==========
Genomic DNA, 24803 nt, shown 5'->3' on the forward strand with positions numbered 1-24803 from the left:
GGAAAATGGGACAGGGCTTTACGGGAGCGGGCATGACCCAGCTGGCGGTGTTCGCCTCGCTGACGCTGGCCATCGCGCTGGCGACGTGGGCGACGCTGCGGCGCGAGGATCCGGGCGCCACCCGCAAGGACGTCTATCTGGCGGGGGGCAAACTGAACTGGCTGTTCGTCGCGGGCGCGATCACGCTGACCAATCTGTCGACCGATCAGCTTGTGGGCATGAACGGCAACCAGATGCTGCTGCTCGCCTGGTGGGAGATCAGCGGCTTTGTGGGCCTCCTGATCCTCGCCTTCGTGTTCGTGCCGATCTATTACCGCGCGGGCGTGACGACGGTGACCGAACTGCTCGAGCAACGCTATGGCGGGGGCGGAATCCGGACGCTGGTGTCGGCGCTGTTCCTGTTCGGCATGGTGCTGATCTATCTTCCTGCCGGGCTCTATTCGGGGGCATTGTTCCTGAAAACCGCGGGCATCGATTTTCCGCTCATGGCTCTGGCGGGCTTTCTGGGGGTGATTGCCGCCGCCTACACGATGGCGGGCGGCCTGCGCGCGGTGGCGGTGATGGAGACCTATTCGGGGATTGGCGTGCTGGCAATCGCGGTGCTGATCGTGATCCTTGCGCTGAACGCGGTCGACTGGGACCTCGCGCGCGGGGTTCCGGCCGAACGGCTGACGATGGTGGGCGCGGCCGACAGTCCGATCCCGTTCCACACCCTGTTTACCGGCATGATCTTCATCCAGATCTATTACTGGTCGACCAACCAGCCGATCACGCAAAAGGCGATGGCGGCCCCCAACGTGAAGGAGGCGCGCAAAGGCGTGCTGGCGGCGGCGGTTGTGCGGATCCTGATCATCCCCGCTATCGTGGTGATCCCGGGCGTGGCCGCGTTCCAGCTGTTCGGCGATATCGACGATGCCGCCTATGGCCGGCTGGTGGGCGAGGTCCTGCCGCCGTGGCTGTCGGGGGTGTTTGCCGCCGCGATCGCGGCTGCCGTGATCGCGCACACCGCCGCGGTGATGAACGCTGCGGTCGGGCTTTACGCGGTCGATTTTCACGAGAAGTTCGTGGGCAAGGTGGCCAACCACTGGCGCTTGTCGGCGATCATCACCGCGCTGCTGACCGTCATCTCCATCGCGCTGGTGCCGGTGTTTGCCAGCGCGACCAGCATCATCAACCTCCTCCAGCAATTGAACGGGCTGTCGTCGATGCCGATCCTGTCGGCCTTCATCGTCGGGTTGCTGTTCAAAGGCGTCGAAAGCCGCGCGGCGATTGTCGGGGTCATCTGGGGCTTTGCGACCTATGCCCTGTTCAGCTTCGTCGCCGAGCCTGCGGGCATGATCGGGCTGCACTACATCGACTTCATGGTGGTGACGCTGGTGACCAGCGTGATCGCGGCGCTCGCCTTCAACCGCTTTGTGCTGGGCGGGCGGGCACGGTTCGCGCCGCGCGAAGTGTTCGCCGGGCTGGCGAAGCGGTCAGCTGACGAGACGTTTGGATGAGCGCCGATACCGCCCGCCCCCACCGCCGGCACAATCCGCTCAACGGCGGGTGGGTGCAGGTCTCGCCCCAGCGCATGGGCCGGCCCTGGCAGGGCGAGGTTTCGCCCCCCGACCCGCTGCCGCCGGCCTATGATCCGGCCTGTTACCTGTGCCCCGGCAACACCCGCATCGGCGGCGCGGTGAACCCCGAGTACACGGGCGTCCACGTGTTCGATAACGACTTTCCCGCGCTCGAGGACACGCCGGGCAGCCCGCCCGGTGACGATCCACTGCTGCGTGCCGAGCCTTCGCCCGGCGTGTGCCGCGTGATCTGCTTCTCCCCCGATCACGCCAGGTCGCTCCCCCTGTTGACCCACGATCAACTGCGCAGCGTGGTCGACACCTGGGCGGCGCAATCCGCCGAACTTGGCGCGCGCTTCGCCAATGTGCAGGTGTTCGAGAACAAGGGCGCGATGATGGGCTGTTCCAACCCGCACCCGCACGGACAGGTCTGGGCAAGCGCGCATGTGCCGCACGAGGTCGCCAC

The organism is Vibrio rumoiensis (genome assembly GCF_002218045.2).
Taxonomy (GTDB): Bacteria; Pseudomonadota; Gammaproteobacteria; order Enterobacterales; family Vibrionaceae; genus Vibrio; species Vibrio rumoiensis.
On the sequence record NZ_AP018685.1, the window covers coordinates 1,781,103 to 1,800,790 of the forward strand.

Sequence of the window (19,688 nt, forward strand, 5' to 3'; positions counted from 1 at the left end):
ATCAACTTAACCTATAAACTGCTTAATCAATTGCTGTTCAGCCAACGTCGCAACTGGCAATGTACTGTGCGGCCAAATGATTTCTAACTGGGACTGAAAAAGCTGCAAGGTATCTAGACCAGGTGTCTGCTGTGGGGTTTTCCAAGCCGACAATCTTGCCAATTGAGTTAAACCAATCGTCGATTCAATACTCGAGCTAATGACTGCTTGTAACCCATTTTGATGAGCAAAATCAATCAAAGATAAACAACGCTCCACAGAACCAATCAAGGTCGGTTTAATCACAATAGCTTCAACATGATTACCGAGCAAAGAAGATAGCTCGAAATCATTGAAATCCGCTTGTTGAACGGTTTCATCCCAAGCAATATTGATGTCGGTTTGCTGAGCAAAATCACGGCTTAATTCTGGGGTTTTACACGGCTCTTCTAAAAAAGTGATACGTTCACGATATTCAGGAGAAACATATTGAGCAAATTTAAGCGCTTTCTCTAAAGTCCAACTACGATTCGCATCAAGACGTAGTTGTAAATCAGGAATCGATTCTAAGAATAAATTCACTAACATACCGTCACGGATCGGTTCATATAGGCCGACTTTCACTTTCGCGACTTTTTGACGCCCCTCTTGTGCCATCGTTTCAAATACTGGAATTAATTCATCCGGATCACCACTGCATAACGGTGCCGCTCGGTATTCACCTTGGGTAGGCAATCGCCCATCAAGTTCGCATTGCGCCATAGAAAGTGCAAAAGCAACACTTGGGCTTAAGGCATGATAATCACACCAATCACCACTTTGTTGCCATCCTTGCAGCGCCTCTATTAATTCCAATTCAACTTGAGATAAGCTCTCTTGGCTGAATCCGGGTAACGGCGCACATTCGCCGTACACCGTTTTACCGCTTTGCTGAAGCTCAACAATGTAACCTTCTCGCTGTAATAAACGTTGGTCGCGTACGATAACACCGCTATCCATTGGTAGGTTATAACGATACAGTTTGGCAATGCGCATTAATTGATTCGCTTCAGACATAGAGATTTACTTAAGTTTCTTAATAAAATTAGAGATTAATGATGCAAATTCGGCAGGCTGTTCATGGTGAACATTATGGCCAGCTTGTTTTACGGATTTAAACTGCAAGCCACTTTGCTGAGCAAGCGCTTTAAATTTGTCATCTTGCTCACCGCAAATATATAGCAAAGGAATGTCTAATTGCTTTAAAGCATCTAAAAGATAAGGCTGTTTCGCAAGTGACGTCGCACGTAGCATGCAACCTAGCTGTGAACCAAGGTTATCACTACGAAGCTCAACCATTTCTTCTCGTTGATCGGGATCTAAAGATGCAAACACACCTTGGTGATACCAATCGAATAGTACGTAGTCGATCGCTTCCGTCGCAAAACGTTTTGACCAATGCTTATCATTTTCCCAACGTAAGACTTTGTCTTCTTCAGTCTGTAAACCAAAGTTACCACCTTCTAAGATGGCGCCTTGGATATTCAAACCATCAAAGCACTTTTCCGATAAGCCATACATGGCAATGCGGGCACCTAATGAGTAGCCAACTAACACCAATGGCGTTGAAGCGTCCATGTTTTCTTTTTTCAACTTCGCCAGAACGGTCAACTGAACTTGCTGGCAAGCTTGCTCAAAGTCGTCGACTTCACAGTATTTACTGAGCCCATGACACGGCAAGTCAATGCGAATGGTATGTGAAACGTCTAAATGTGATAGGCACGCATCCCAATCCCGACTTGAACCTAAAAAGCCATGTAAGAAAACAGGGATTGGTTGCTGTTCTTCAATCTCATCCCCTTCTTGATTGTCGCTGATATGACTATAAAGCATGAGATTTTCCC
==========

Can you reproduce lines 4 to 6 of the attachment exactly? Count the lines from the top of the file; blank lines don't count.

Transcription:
Taxonomy (GTDB): Bacteria; Pseudomonadota; Gammaproteobacteria; order Enterobacterales; family Vibrionaceae; genus Vibrio; species Vibrio rumoiensis.
On the sequence record NZ_AP018685.1, the window covers coordinates 1,781,103 to 1,800,790 of the forward strand.

Sequence of the window (19,688 nt, forward strand, 5' to 3'; positions counted from 1 at the left end):